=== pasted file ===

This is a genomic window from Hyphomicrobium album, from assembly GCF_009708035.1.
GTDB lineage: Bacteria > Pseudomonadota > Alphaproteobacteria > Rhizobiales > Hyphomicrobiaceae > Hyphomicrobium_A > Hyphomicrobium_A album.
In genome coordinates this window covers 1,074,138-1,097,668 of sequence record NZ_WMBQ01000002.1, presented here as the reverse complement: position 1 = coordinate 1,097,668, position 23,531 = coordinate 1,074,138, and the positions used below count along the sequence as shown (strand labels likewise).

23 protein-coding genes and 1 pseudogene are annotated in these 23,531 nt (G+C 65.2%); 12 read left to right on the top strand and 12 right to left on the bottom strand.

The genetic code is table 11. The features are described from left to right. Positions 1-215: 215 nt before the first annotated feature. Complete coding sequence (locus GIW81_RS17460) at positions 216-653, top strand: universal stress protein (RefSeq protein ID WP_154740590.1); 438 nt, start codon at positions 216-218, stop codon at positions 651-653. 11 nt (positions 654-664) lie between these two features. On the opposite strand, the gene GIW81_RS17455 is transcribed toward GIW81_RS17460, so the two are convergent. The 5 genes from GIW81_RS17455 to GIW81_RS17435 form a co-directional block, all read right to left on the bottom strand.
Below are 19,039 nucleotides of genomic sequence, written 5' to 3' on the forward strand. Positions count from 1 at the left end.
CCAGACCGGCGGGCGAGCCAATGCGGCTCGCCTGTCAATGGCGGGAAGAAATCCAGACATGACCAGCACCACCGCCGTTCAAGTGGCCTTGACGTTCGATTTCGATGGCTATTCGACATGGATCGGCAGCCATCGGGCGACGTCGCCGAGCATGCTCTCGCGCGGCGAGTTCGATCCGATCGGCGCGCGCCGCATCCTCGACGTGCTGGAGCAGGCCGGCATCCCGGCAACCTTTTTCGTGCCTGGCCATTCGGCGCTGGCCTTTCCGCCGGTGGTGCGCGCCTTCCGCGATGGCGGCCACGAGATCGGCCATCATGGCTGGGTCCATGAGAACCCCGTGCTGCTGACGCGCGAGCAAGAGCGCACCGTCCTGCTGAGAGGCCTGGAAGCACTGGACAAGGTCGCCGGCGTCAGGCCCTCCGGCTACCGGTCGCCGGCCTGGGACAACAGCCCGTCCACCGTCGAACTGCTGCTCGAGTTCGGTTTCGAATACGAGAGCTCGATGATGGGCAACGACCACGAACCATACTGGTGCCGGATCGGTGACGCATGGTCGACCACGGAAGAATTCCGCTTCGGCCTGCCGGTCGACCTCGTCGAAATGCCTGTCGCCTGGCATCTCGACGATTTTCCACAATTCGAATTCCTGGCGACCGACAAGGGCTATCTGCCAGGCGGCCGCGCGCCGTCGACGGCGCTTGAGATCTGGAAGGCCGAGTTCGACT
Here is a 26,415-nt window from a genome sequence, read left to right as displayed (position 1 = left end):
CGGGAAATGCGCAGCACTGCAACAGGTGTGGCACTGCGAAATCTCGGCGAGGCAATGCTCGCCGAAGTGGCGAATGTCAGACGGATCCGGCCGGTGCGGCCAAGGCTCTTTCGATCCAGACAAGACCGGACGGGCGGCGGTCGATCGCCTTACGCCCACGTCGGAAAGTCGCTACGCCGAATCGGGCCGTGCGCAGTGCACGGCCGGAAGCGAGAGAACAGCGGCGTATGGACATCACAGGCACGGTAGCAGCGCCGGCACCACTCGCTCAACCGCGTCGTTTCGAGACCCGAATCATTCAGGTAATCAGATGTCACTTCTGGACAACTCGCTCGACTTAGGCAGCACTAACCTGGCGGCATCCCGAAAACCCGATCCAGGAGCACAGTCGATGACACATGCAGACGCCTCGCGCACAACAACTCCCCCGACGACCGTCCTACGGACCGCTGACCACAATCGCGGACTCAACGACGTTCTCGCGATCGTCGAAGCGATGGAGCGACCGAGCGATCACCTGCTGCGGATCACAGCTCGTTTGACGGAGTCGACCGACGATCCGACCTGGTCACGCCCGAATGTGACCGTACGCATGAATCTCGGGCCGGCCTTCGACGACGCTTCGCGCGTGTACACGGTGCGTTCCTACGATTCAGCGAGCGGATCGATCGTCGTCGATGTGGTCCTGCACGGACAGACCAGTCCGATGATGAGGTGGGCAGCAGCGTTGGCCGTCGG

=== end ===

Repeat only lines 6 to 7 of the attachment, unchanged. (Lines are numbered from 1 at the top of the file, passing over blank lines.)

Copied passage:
Below are 19,039 nucleotides of genomic sequence, written 5' to 3' on the forward strand. Positions count from 1 at the left end.
CCAGACCGGCGGGCGAGCCAATGCGGCTCGCCTGTCAATGGCGGGAAGAAATCCAGACATGACCAGCACCACCGCCGTTCAAGTGGCCTTGACGTTCGATTTCGATGGCTATTCGACATGGATCGGCAGCCATCGGGCGACGTCGCCGAGCATGCTCTCGCGCGGCGAGTTCGATCCGATCGGCGCGCGCCGCATCCTCGACGTGCTGGAGCAGGCCGGCATCCCGGCAACCTTTTTCGTGCCTGGCCATTCGGCGCTGGCCTTTCCGCCGGTGGTGCGCGCCTTCCGCGATGGCGGCCACGAGATCGGCCATCATGGCTGGGTCCATGAGAACCCCGTGCTGCTGACGCGCGAGCAAGAGCGCACCGTCCTGCTGAGAGGCCTGGAAGCACTGGACAAGGTCGCCGGCGTCAGGCCCTCCGGCTACCGGTCGCCGGCCTGGGACAACAGCCCGTCCACCGTCGAACTGCTGCTCGAGTTCGGTTTCGAATACGAGAGCTCGATGATGGGCAACGACCACGAACCATACTGGTGCCGGATCGGTGACGCATGGTCGACCACGGAAGAATTCCGCTTCGGCCTGCCGGTCGACCTCGTCGAAATGCCTGTCGCCTGGCATCTCGACGATTTTCCACAATTCGAATTCCTGGCGACCGACAAGGGCTATCTGCCAGGCGGCCGCGCGCCGTCGACGGCGCTTGAGATCTGGAAGGCCGAGTTCGACT